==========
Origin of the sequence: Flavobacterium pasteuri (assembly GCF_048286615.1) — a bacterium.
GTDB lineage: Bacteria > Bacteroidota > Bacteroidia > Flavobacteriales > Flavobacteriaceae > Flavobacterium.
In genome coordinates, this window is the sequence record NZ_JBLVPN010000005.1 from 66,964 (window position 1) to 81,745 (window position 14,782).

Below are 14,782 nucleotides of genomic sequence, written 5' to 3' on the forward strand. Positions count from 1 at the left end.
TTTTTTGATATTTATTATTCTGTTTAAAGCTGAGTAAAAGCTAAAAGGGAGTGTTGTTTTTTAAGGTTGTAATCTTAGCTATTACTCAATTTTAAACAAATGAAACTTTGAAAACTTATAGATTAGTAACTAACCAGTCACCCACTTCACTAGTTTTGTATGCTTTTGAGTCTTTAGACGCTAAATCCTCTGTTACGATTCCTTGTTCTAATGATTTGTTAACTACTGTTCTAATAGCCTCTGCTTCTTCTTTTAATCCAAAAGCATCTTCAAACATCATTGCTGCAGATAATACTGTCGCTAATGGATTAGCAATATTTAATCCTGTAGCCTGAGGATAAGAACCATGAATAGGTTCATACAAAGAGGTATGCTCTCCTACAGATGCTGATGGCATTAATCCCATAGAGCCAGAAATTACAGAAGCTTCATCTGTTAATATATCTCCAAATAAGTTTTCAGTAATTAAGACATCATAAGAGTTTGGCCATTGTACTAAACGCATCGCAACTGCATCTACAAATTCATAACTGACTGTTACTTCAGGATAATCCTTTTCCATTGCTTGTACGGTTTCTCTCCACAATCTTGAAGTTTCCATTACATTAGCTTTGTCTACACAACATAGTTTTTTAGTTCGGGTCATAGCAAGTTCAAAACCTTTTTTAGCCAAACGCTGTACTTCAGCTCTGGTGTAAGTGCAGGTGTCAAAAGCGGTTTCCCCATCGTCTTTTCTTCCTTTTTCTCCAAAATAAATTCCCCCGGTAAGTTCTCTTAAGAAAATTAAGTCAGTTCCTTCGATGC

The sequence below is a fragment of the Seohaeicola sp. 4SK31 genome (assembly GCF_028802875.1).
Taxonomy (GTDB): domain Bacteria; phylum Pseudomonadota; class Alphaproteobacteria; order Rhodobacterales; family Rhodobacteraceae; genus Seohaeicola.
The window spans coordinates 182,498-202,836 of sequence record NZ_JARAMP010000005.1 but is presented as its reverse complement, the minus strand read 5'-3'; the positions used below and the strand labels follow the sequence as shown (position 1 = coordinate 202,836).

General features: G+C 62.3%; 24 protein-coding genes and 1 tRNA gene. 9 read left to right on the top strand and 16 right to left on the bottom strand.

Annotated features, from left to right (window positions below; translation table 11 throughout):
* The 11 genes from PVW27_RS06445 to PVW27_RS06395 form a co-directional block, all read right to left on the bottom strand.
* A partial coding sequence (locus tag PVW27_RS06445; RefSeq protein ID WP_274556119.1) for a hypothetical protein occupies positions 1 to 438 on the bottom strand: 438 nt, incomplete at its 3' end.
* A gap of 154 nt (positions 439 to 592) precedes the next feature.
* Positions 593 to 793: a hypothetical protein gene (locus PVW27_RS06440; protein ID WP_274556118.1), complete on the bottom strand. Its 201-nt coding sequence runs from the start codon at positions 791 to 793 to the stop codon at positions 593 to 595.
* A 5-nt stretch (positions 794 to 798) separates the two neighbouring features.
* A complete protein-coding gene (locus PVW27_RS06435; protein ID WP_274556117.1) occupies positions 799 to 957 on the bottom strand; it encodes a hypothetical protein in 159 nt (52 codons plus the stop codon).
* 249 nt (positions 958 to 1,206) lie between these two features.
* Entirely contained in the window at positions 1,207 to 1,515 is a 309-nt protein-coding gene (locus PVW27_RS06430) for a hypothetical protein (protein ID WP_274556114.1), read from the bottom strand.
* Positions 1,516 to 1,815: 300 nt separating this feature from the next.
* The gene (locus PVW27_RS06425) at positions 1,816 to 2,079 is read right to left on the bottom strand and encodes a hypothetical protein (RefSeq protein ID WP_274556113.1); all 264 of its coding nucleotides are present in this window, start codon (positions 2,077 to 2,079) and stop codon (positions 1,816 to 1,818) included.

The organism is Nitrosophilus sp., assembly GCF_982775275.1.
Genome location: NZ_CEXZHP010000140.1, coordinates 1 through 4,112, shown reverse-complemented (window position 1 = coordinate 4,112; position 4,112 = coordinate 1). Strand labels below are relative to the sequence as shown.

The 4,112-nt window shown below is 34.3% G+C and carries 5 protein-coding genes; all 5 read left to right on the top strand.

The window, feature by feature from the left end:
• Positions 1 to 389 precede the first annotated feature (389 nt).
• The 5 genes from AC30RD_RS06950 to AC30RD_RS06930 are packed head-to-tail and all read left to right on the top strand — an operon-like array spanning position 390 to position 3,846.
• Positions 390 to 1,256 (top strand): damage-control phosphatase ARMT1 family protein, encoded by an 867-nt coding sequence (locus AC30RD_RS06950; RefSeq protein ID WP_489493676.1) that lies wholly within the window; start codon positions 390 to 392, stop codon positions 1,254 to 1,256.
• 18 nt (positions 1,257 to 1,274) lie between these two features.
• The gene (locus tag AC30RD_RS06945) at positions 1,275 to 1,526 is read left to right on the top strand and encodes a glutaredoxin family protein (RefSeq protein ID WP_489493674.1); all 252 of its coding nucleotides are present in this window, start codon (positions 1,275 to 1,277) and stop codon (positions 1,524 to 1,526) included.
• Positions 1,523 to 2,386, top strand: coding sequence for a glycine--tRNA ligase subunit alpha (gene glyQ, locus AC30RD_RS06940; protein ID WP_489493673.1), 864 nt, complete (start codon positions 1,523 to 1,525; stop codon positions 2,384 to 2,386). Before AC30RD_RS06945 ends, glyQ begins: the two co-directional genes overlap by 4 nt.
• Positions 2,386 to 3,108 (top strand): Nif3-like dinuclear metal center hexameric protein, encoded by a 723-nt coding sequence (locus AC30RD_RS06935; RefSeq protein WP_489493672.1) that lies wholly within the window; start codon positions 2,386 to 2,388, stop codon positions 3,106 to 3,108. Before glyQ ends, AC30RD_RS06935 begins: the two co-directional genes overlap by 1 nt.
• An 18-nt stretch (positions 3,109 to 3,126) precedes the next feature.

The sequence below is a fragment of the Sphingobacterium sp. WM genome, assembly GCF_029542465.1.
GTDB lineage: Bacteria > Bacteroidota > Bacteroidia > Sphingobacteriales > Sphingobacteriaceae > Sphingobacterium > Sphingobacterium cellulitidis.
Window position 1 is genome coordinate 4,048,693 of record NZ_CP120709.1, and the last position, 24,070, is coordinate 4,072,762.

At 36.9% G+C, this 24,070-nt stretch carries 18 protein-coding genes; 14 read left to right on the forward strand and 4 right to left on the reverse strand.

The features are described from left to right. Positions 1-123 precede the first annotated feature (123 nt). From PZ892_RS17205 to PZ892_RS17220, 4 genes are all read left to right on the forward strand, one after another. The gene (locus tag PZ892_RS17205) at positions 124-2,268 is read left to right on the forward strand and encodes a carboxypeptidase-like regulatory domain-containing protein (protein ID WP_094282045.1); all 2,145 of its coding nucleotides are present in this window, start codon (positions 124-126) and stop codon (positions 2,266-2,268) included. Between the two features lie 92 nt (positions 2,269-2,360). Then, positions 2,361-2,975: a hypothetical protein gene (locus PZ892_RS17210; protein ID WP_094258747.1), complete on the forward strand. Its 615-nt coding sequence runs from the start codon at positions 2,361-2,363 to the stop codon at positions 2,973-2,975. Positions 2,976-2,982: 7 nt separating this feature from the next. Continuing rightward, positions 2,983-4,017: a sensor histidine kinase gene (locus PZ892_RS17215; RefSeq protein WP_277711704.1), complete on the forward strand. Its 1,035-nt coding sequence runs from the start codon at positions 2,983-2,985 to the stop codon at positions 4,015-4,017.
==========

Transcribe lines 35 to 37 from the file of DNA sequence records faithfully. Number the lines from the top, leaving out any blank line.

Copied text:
Window position 1 is genome coordinate 4,048,693 of record NZ_CP120709.1, and the last position, 24,070, is coordinate 4,072,762.

At 36.9% G+C, this 24,070-nt stretch carries 18 protein-coding genes; 14 read left to right on the forward strand and 4 right to left on the reverse strand.

The features are described from left to right. Positions 1-123 precede the first annotated feature (123 nt). From PZ892_RS17205 to PZ892_RS17220, 4 genes are all read left to right on the forward strand, one after another. The gene (locus tag PZ892_RS17205) at positions 124-2,268 is read left to right on the forward strand and encodes a carboxypeptidase-like regulatory domain-containing protein (protein ID WP_094282045.1); all 2,145 of its coding nucleotides are present in this window, start codon (positions 124-126) and stop codon (positions 2,266-2,268) included. Between the two features lie 92 nt (positions 2,269-2,360). Then, positions 2,361-2,975: a hypothetical protein gene (locus PZ892_RS17210; protein ID WP_094258747.1), complete on the forward strand. Its 615-nt coding sequence runs from the start codon at positions 2,361-2,363 to the stop codon at positions 2,973-2,975. Positions 2,976-2,982: 7 nt separating this feature from the next. Continuing rightward, positions 2,983-4,017: a sensor histidine kinase gene (locus PZ892_RS17215; RefSeq protein WP_277711704.1), complete on the forward strand. Its 1,035-nt coding sequence runs from the start codon at positions 2,983-2,985 to the stop codon at positions 4,015-4,017.